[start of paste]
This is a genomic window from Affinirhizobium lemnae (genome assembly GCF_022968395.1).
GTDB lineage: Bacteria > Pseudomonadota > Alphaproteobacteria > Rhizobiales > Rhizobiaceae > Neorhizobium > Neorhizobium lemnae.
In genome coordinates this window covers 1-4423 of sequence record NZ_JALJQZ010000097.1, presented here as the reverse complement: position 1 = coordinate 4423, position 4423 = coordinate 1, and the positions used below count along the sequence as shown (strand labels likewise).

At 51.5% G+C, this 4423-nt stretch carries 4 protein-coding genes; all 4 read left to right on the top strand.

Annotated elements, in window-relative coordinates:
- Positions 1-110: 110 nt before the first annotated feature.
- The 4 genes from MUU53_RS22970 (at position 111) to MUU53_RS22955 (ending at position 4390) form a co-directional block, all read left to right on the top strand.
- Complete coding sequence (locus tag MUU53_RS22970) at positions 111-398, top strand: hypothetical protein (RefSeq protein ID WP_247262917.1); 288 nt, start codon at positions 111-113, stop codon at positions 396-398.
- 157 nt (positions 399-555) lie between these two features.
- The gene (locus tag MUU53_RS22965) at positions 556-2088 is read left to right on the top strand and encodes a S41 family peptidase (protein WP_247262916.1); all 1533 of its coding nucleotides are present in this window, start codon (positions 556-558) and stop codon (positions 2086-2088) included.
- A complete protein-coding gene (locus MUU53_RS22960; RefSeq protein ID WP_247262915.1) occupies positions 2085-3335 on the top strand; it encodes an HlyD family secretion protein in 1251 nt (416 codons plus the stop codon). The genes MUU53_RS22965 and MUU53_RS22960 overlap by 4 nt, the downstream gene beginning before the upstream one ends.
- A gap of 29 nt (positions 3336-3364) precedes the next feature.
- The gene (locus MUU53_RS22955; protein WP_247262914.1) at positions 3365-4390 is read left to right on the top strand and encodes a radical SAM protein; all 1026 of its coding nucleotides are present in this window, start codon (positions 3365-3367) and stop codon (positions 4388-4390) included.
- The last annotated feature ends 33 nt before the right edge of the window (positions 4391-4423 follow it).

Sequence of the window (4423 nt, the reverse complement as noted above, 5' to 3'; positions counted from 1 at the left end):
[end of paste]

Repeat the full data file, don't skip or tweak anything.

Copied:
This is a genomic window from Affinirhizobium lemnae (genome assembly GCF_022968395.1).
GTDB lineage: Bacteria > Pseudomonadota > Alphaproteobacteria > Rhizobiales > Rhizobiaceae > Neorhizobium > Neorhizobium lemnae.
In genome coordinates this window covers 1-4423 of sequence record NZ_JALJQZ010000097.1, presented here as the reverse complement: position 1 = coordinate 4423, position 4423 = coordinate 1, and the positions used below count along the sequence as shown (strand labels likewise).

At 51.5% G+C, this 4423-nt stretch carries 4 protein-coding genes; all 4 read left to right on the top strand.

Annotated elements, in window-relative coordinates:
- Positions 1-110: 110 nt before the first annotated feature.
- The 4 genes from MUU53_RS22970 (at position 111) to MUU53_RS22955 (ending at position 4390) form a co-directional block, all read left to right on the top strand.
- Complete coding sequence (locus tag MUU53_RS22970) at positions 111-398, top strand: hypothetical protein (RefSeq protein ID WP_247262917.1); 288 nt, start codon at positions 111-113, stop codon at positions 396-398.
- 157 nt (positions 399-555) lie between these two features.
- The gene (locus tag MUU53_RS22965) at positions 556-2088 is read left to right on the top strand and encodes a S41 family peptidase (protein WP_247262916.1); all 1533 of its coding nucleotides are present in this window, start codon (positions 556-558) and stop codon (positions 2086-2088) included.
- A complete protein-coding gene (locus MUU53_RS22960; RefSeq protein ID WP_247262915.1) occupies positions 2085-3335 on the top strand; it encodes an HlyD family secretion protein in 1251 nt (416 codons plus the stop codon). The genes MUU53_RS22965 and MUU53_RS22960 overlap by 4 nt, the downstream gene beginning before the upstream one ends.
- A gap of 29 nt (positions 3336-3364) precedes the next feature.
- The gene (locus MUU53_RS22955; protein WP_247262914.1) at positions 3365-4390 is read left to right on the top strand and encodes a radical SAM protein; all 1026 of its coding nucleotides are present in this window, start codon (positions 3365-3367) and stop codon (positions 4388-4390) included.
- The last annotated feature ends 33 nt before the right edge of the window (positions 4391-4423 follow it).

Sequence of the window (4423 nt, the reverse complement as noted above, 5' to 3'; positions counted from 1 at the left end):